In­ter­nal bick­er­ing is wors­en­ing with Congress MPs from Te­lan­gana ac­cus­ing Ki­ran Reddy of be­ing in ca­hoots with Naidu, point­ing to the TDP chief be­ing al­lowed to sit on in­def­i­nite fast at the Andhra Pradesh Bha­van in Delhi. “The com­man­der is the con­spir­a­tor,” de­clares Deputy Chief Min­is­ter Damodar Raja Narasimha, who is from Te­lan­gana, al­lud­ing to Ki­ran Reddy as the force

be­hind the wide­spread protests in See­mandhra. TRS MLA K. T. Rama Rao says Ki­ran Reddy would rather back the See­mandhra ag­i­ta­tion than go down in his­tory as the last chief min­is­ter of Andhra Pradesh. P. Go­vard­han Reddy, a Congress Ra­jya Sabha MP from Te­lan­gana, says “the Chief Min­is­ter should be sacked and ar­rested un­der the Pre­ven­tive De­ten­tion Act as he is be­hind the ag­i­ta­tion”.

The APCC chief’s plight is worse. Satya­narayana’s prop­er­ties, in­clud­ing the Satya Engineering Col­lege, the of­fice of the Satya Cable Net­work and the Janapriya bar and restau­rant, in which he al­legedly has a stake, were ran­sacked in the oth­er­wise quiet town of Viziana­garam, forc­ing the po­lice to im­pose cur­few and post 300 per­son­nel to guard and pro­tect his home. “The Congress has lost peo­ple’s con­fi­dence in See­mandhra. The Cen­tre should re­spect the as­pi­ra­tions of the peo­ple be­fore pro­ceed­ing fur­ther,” he says.

Satya­narayana may have been sin­gled out for a vi­cious at­tack be­cause of his dou­ble­s­peak on di­vi­sion. On July 12, he had said that there was noth­ing wrong in hav­ing two states with Tel­ugu peo­ple. But on Oc­to­ber 8, he changed his stance and said he was all for a united Andhra Pradesh. Oth­ers are not be­ing spared too. Pro­test­ers against bi­fur­ca­tion lay siege day af­ter day at the homes and prop­er­ties of the Congress min­is­ters and other elected rep­re­sen­ta­tives across See­mandhra de­mand­ing that they pres­sure the Cen­tral Gov­ern­ment to re­nege on its plans. Four Cen­tral min­is­ters, who met Prime Min­is­ter Man­mo­han Singh to stall bi­fur­ca­tion and an­nounced that they have re­signed, have stopped at­tend­ing to of­fi­cial work from Oc­to­ber 8.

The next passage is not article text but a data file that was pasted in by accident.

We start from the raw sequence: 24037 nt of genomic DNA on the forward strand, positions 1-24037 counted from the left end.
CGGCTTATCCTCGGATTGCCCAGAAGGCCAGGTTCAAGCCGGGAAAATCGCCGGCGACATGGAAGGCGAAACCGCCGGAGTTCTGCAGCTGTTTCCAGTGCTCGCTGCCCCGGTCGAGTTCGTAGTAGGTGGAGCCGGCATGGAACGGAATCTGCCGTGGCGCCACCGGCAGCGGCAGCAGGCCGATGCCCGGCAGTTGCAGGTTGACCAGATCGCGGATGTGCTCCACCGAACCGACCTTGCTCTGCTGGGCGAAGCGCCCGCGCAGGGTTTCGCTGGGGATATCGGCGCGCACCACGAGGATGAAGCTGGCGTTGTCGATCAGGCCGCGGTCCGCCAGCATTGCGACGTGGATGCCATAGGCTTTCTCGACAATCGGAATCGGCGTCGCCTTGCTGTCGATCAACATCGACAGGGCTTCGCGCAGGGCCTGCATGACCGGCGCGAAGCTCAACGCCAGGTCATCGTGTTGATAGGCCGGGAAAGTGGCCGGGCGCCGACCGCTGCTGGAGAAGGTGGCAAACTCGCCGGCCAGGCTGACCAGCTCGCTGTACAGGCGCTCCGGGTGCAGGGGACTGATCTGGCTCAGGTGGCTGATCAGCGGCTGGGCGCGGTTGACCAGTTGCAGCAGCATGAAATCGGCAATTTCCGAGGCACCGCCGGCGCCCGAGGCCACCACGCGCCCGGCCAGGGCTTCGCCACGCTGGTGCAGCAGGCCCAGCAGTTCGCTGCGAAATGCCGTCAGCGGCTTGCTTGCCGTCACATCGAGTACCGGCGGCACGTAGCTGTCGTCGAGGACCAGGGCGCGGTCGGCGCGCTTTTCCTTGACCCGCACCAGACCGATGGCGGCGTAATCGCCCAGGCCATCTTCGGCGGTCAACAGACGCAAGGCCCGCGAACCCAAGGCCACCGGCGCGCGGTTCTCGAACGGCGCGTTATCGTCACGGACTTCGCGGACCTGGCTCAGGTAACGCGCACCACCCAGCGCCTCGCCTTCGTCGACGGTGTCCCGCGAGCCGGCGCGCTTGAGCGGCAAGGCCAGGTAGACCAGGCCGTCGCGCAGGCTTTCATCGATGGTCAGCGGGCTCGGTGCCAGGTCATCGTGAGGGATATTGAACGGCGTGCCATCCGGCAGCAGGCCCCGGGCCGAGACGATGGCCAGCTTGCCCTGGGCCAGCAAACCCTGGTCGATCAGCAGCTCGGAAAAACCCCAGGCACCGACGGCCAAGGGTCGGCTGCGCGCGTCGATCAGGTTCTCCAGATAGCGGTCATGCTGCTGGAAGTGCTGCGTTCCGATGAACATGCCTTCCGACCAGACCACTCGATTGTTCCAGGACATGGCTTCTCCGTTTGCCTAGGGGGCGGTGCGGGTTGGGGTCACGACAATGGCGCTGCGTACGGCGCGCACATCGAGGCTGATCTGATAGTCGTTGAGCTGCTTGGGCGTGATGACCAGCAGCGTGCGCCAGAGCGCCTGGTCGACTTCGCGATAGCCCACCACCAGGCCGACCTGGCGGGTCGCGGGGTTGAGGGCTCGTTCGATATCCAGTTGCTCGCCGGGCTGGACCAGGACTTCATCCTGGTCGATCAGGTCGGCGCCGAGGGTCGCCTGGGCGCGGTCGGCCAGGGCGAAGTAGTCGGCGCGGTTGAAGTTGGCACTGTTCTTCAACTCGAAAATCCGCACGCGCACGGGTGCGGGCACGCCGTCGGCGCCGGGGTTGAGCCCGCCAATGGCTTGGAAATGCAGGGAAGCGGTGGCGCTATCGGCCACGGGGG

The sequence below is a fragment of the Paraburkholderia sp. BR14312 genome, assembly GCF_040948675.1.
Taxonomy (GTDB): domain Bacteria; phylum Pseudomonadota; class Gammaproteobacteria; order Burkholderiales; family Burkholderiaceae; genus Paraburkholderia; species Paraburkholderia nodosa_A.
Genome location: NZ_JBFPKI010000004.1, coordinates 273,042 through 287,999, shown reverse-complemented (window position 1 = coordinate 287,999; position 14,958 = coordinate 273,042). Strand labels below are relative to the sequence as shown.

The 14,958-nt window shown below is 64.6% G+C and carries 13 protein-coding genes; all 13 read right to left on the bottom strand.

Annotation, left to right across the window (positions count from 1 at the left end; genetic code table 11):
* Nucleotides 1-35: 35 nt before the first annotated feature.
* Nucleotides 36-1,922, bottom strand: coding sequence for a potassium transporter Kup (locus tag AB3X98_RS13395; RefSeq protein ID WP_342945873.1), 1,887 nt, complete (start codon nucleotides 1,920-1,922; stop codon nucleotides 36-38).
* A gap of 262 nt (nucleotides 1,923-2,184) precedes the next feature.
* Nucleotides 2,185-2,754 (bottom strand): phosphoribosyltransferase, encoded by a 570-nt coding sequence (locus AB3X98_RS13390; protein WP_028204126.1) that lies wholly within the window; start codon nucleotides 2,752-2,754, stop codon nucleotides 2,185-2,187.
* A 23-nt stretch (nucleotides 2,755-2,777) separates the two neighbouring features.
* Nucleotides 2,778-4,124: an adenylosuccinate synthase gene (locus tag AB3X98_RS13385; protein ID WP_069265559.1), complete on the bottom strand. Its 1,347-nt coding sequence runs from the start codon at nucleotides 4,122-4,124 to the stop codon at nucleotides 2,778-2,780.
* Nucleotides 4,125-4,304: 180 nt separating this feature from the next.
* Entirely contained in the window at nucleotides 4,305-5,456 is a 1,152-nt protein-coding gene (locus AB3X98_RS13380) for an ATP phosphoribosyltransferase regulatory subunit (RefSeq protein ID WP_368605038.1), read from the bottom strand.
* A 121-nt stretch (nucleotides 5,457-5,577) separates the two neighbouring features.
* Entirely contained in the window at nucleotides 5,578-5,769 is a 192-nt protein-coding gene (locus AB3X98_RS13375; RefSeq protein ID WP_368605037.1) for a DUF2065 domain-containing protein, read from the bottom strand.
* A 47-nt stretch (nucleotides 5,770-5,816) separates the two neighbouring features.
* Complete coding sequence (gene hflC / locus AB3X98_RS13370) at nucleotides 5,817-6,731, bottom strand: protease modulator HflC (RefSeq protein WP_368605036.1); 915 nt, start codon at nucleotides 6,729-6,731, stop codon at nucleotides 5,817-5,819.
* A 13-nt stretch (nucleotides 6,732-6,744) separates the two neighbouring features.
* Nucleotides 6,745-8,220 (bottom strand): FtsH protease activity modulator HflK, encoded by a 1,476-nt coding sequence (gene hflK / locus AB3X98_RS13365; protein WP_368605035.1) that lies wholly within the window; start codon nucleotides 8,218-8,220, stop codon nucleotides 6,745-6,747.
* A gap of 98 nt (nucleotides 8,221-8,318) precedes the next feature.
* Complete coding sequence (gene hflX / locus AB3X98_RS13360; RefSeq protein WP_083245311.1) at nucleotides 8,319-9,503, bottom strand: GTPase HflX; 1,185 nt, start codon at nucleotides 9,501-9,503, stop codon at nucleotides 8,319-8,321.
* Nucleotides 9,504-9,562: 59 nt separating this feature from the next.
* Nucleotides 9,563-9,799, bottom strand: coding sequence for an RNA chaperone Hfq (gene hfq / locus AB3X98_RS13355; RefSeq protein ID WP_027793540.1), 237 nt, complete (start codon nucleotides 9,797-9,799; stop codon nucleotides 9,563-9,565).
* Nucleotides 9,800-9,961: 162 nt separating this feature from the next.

Un­able to cope with the grow­ing in­ter­nal strife, the jit­tery Congress is try­ing to take cover by re­leas­ing let­ters in sup­port of Te­lan­gana given ear­lier by the TDP and the YSR Congress. “Both had given sup­port to Te­lan­gana in writ­ing. Amaz­ing po­lit­i­cal op­por­tunism,” tweeted Congress Gen­eral Sec­re­tary in charge of Andhra Pradesh, Digvi­jaya Singh.

In a fire­fight­ing mea­sure, less than 72 hours af­ter the UPA gov­ern­ment con­sti­tuted the Group of Min­is­ters ( GOM) on Te­lan­gana, it has re­cast the GOM whit­tling down its strength from 10 to six. While re­tain­ing Home Min­is­ter Sushilku­mar Shinde and Fi­nance Min­is­ter P. Chi­dambaram, the new en­trants are De­fence Min­is­ter A. K. Antony, who will now head the GOM, Health Min­is­ter Ghu­lam Nabi Azad, Petroleum and Nat­u­ral Gas Min­is­ter M. Veer­appa Moily and Ru­ral De­vel­op­ment Min­is­ter Jairam Ramesh, with Min­is­ter of State in the PMO V. Narayanasamy as spe­cial in­vi­tee.

Now, with Antony re­cu­per­at­ing at the Army Re­search and Re­fer­ral Hos­pi­tal, Delhi, af­ter a surgery, and Chi­dambaram plan­ning a trip to the US, it is un­cer­tain whether the GOM can present its re­port as sug­gested within six weeks. Congress is toy­ing with the idea of im­pos­ing Pres­i­dent’s rule if the re­bel­lious Ki­ran Reddy does not come around, iso­late the other op­po­nents within the party and present the Te­lan­gana leg­is­la­tion in the win­ter ses­sion of Par­lia­ment in Novem­ber. It as­sumes Te­lan­gana is a done deal. It may not be so.

Fol­low the writer on Twit­ter @ Amar­nathK­Menon